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Dance and Theatre

Representing Memory
30th October 2017
Gordon Parks

By Zsuzsi Soboslay

I say to you, my friends,..there are certain things in which I am proud to be ‘maladjusted’..

I say very honestly that I never intend to become adjusted to segregation and religious bigotry… to the madness of militarism… It is no longer the choice between violence and nonviolence. It is either nonviolence or nonexistence. In other words, I’m about convinced now that there is need for a new organisation in our world.

Dr Martin Luther King, Jn, 1963.

I have attended several events in the Freedom City 2017, of which Platforma Festival is a part. The programme commemorates the 50th anniversary of the honorarium conferred on Martin Luther King Jn. by Newcastle University, where he talked to the ‘three urgent problems’ of racism, poverty and war.

At Amber Cinema, Speaking to the Future was a seminar on documentary archives, convened to accompany the photo essays of Gordon Parks [A Choice of Weapons at Side Gallery]. Peter Fryer talked to the relationships he built with Yemeni immigrants in Leygate, South Shields, and the vibrant life inside their boarding house. Sirkka-Liisa Konttinen, spoke on the invisible stories behind the images of Byker residents captured in the 1970s and 80s and of her current work with Peter Roberts to develop film re-engagements with some of the subjects. Roberts talked to the significance of tall ships to the community of Wallsend. The joy and wonder on their faces. All spoke in detail of what constituted individual and community pride. As Mark Sealy, Autograph ABP’s director and curator of the Parks exhibition, stated, documenting what is there is the most significant weapon against ignorance. Curiosity reformulates the value of agency, multiplicity, rough edges. Parks’ images of people of colour at segregated water fountains, cinema hall entrances and in interview at the Home Office culminate in an achingly beautiful photo of a woman, her face averted, lying across a bed with her child. She had just been acquitted for throwing boiling water over her violent husband. Without the documented backstory of the poverty, prejudice and violence in which both she and her husband lived, she’d just be another statistic in the ‘Starless Midnight’ lamented by King.

I attended a rehearsal of the ‘Freedom on the Tyne’ event, centred on the Amritsar massacre in 1932. As part of the main performance five rehearsed storylines focussed on different epic civic rights struggles from across the globe were enacted in different venues, coming together in an enormous outdoor pageant at Quayside, like streams into a river of rights protests. In the Amritsar stream, the complexity of the storytelling is quite wonderful, juxtaposing differing accounts of the event, from General Dyer’s self-justifications, to the opinions of a succession of public figures [including Churchill, Atlee, David Cameron, and the poet Rabindrath Tagore] and eye witnesses. The script by Roy Williams* is crisp; direction by Tim Supple is prismatic and a simple movement score created by Debbie Fionn Barr & Deepak Kurki Shivaswamy allows the ghosts of the massacred to haunt the proceedings. Members of the Novocastrian community, of many cultural backgrounds, perform on equal footing to professional actors. I talk with Raj, whose own grandparents were present at and survived Amritsar.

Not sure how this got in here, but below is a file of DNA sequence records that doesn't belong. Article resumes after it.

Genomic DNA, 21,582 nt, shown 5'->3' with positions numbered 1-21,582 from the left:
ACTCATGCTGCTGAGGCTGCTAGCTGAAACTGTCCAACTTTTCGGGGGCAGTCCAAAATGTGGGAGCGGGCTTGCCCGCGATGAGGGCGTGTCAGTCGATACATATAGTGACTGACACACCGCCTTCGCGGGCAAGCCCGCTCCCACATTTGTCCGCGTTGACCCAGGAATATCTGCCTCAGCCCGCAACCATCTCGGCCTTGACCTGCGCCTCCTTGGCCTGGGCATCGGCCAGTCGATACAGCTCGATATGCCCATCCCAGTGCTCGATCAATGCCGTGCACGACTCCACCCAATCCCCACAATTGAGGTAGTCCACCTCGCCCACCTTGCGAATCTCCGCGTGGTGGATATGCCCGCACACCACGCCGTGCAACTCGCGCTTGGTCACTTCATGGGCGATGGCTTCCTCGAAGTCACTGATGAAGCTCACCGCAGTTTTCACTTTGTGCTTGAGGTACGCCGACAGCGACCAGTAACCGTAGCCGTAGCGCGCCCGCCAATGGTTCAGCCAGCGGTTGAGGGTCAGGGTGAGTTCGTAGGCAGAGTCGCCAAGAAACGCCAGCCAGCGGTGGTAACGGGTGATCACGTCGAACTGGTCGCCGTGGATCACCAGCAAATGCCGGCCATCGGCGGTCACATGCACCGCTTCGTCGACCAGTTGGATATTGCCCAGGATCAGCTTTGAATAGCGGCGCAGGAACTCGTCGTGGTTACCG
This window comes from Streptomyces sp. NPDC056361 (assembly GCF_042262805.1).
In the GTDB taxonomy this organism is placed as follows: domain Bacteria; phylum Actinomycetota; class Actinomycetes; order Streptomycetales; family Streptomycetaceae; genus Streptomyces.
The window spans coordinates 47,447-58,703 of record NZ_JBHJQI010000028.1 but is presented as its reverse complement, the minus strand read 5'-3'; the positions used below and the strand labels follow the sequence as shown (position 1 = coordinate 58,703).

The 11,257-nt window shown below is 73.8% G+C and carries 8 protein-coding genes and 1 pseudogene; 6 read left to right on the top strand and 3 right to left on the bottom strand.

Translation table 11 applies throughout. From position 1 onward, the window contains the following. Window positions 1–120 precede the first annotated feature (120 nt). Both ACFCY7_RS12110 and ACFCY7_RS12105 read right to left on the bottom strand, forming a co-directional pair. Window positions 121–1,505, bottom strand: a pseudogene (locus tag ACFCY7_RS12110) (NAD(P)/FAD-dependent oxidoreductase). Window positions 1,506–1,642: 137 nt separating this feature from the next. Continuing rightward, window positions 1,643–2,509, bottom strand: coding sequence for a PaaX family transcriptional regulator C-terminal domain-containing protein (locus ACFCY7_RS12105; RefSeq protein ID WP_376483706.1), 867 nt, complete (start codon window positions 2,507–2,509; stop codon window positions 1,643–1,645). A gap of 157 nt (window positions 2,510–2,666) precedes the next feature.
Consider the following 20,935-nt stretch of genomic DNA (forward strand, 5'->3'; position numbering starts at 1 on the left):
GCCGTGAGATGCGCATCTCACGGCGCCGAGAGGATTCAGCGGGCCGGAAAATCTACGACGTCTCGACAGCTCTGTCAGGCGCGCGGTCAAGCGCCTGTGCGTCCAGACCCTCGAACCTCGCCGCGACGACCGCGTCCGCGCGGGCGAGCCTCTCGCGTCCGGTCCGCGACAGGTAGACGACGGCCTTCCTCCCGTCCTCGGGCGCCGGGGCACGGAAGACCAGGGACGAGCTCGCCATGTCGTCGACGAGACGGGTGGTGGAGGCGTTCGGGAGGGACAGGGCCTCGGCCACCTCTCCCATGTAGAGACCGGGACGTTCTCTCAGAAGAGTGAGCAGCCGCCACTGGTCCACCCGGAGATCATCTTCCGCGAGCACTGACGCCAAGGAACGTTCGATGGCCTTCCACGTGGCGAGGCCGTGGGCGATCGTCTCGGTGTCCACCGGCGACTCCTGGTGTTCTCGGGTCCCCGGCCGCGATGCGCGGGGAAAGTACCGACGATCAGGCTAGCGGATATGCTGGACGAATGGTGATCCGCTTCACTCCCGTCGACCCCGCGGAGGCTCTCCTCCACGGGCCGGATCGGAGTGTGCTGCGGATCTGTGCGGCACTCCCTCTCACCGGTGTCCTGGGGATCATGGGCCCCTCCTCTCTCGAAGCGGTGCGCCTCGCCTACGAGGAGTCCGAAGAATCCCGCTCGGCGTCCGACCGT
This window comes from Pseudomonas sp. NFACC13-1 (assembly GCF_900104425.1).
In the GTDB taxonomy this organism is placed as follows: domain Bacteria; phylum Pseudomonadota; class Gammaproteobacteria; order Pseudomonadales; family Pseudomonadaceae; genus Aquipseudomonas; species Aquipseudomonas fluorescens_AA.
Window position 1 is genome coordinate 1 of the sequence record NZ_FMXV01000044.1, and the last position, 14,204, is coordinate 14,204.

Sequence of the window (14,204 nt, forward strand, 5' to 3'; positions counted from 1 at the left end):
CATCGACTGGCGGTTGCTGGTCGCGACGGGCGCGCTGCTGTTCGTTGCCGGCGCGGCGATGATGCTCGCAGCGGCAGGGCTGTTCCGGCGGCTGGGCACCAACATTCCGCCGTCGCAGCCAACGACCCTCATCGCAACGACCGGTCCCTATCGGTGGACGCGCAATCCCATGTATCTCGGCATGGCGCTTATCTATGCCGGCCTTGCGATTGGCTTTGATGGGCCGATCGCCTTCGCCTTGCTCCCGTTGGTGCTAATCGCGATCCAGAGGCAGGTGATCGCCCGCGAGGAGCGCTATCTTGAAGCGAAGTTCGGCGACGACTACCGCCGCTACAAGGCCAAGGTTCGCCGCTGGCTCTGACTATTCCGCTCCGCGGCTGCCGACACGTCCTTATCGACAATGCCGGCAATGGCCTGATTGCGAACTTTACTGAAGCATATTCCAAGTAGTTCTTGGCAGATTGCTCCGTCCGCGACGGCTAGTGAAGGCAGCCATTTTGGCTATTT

Notwithstanding Peter Fryer’s criticism of BBC, Al Jazeera and other networks’ selective representations of story, the BBC’s documentary of Calais is telling of the persistence and desperation of refugees in Calais, making numerous attempts to cross to England before the camp was closed. The film captures a kind of advanced choreography, with refugees taking turns in strategies where, in any one attempt, 5 in a group of 25 might succeed. Refugees are shadows swarming onto the highway to create roadblocks, or conducting black market negotiations. Curiously, there are few face to face interviews. British volunteers cook food, distribute tents, and act as sentries as the camp begins to burn, wanting to help but bewildered as to whether they make any difference. Both volunteers and immigrants are represented as groups in transition.

To quote Sirkka-Liisa Konttinen, to not represent the truth and complexity of people’s lives is a kind of violence. Representing and humanising shadow histories is exactly the kind of ‘maladjustment’ Martin Luther King Jn advocates. From the ‘rough edges’ we can re-evaluate and hopefully create a different world.

Zsuzsi Soboslay attended Starless Midnight, co-curated by Edgar Arceneaux at the Baltic Centre of Contemporary Art; Speaking to the Future, an event exploring relationships between documentary and the documented at Amber Cinema, chaired by Graham Rigby, Sunday Oct 22; and rehearsals for ‘The Haunting of General Dyer, Amritsar, India, 1991’ at Heworth Comprehensive school, one of five storylines [Selma, Alabama, 1965; Amritsar, India, 1919, Sharpeville, South Africa, 1960, Peterloo, Manchester 1819, and the Jarrow March, Tyneside, 1936] that came together  Oct 29 on the Tyne Bridge. Director Tim Supple, script by Roy Williams (adapted by Katie Ebner-Landy) and produced by Mike Griffiths. 

Image by Gordon Parks c/o Freedom City

Zsuzsi works in Australia, creating both professional and participatory performance events. One of her major projects incorporated the stories of the South Sudanese diaspora in Canberra, where she currently lives. [see Platforma blog, dated April 27]. Another facilitates women once institutionalised in a Sydney orphanage to reframe their life narratives through visual and performance arts. Read more here.